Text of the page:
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Science AMA Series: I’m David Baron, a science writer and umbraphile (eclipse chaser). I’ve witnessed five total solar eclipses around the world and have written a book about one that crossed America’s Wild West in 1878. AMA!
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Corresponding Author:eclipsejunkie@thewinnower.com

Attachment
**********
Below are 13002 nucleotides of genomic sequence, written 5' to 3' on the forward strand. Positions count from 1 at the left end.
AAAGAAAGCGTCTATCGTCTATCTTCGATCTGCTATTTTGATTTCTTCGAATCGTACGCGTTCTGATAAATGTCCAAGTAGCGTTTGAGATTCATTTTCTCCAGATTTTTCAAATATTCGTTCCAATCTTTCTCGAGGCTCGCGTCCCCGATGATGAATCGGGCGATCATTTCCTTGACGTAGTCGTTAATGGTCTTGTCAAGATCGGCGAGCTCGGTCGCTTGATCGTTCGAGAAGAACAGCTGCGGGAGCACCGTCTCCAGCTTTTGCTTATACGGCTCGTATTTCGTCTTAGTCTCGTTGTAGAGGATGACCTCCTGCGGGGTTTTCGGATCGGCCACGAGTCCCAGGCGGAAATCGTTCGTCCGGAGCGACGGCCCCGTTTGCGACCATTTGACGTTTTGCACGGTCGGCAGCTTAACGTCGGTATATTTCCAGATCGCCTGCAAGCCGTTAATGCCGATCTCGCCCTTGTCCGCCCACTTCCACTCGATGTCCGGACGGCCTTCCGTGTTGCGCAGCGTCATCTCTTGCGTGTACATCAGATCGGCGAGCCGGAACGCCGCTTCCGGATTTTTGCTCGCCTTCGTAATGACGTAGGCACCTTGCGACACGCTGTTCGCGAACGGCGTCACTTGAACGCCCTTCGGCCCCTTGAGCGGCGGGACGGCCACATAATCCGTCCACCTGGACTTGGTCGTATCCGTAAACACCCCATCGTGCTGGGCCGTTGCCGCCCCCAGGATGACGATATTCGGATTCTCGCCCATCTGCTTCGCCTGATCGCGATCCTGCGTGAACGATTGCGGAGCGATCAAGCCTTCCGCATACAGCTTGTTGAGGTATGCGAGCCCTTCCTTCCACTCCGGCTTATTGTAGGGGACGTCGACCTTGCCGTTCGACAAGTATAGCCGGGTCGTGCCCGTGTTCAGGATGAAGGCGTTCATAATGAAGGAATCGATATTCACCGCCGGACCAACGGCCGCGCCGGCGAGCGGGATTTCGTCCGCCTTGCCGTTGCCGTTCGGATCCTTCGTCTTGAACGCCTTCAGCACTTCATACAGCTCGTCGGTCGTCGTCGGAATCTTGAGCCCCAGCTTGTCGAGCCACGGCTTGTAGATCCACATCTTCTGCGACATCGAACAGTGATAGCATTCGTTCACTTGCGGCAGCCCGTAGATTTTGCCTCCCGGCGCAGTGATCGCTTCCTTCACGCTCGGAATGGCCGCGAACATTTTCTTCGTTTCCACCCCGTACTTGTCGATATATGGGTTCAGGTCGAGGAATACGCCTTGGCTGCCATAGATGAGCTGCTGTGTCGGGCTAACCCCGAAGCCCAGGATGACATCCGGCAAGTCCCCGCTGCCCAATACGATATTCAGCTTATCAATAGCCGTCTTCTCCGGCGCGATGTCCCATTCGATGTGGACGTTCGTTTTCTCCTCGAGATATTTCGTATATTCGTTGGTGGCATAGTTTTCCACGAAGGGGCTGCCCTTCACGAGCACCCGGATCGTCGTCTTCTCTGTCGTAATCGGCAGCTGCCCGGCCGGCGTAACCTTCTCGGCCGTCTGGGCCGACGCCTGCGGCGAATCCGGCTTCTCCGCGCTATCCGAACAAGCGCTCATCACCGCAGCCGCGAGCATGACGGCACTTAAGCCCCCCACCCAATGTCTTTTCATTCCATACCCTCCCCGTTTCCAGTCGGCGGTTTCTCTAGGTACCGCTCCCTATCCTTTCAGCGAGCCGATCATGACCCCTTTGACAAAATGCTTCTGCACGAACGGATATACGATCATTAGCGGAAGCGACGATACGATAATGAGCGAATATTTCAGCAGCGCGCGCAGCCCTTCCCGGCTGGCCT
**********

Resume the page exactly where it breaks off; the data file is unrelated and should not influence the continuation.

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*** THIS AMA IS NOW OVER, BUT I WILL CHECK BACK FROM TIME TO TIME TO ANSWER ADDITIONAL QUESTIONS. THANKS TO EVERYONE WHO PARTICIPATED. I WISH YOU CLEAR SKIES ON AUGUST 21! *** I hope you’ve got plans to experience the total solar eclipse that will cross the United States on August 21. It will be a mind-blowing, awe-inspiring, not-to-be-missed spectacle! I’ve been chasing total eclipses since I saw my first, in Aruba, in 1998. It was such a moving, addictive experience that I just had to repeat it. (You can read about my obsession/hobby here and here.) I also became fascinated with the history of eclipses, which led me to write my new book, American Eclipse: A Nation’s Epic Race to Catch the Shadow of the Moon and Win the Glory of the World. My book tells the true story of the total solar eclipse of July 29, 1878, which crossed America’s western frontier, from Montana Territory to Texas. In the nineteenth century (and even today), total eclipses were keenly important for astronomers, enabling them to probe the outer reaches of the sun and the inner reaches of the solar system. In 1878, many of the era’s great scientists traveled to Wyoming and Colorado to conduct their studies in the midday darkness. American Eclipse focuses on three remarkable individuals. Thomas Edison, age 31 and a recent celebrity due to his invention of the phonograph, traveled to Wyoming with a new device (the tasimeter) to study the sun’s corona. James Craig Watson, an astronomer at the University of Michigan, used the eclipse to search for a mysterious planet called Vulcan, which scientists believed circled the sun within the orbit of Mercury. And Maria Mitchell, professor of astronomy at Vassar College, used the eclipse for political/social purposes. She assembled an all-female expedition to Denver, to demonstrate to a skeptical public that women could equal men as scientists. I love to talk about solar eclipses! Ask me about the eclipse of 1878, the upcoming one on August 21, or anything else. I can also offer eclipse-viewing advice. I recently gave a TEDx talk about eclipse chasing, and it’s now online here. And I wrote a blog post about the August 21 eclipse for Scientific American here. I should also mention that my friends at NOVA PBS will be producing a live broadcast on Facebook during the eclipse from Irwin, Idaho. It’ll be hosted by science journalist Miles O’Brien—follow them on Facebook to get more information and updates. —David